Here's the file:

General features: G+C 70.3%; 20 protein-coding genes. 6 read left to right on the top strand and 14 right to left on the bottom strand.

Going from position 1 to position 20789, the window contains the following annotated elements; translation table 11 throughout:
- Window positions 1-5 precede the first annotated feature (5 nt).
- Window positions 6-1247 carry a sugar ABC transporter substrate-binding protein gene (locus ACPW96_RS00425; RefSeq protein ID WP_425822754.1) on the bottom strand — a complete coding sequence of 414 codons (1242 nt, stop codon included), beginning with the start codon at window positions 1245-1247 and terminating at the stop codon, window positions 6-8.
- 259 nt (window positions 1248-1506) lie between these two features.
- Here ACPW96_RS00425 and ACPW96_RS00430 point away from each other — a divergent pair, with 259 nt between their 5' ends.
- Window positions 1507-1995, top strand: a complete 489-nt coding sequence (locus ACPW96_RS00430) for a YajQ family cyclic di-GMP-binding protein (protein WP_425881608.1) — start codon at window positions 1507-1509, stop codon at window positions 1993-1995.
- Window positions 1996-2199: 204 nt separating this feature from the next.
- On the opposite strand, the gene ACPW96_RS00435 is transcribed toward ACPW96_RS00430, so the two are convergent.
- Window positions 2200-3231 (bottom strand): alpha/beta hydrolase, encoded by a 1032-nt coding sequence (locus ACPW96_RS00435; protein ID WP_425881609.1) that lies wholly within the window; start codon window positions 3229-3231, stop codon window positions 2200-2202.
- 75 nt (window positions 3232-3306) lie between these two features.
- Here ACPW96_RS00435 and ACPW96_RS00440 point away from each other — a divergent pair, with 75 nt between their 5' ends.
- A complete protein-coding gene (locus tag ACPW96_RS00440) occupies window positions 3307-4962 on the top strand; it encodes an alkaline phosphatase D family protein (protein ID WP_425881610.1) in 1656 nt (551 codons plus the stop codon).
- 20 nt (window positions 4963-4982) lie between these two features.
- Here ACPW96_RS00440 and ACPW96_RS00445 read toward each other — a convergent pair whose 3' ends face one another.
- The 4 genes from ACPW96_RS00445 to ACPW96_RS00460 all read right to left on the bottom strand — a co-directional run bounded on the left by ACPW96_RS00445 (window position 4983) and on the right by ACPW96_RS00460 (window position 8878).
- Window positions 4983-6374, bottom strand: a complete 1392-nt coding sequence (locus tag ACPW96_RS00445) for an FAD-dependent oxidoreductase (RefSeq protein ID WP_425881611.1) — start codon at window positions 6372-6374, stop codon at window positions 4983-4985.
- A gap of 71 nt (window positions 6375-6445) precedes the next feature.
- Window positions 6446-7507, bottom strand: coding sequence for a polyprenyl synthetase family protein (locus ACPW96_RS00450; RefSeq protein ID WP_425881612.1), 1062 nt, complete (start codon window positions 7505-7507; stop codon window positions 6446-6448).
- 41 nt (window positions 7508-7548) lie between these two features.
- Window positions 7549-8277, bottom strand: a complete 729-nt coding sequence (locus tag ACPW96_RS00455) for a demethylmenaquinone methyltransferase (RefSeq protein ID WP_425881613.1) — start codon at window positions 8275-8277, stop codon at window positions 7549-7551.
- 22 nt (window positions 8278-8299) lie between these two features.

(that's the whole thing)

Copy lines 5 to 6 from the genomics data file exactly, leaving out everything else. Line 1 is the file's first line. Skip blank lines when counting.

- 259 nt (window positions 1248-1506) lie between these two features.
- Here ACPW96_RS00425 and ACPW96_RS00430 point away from each other — a divergent pair, with 259 nt between their 5' ends.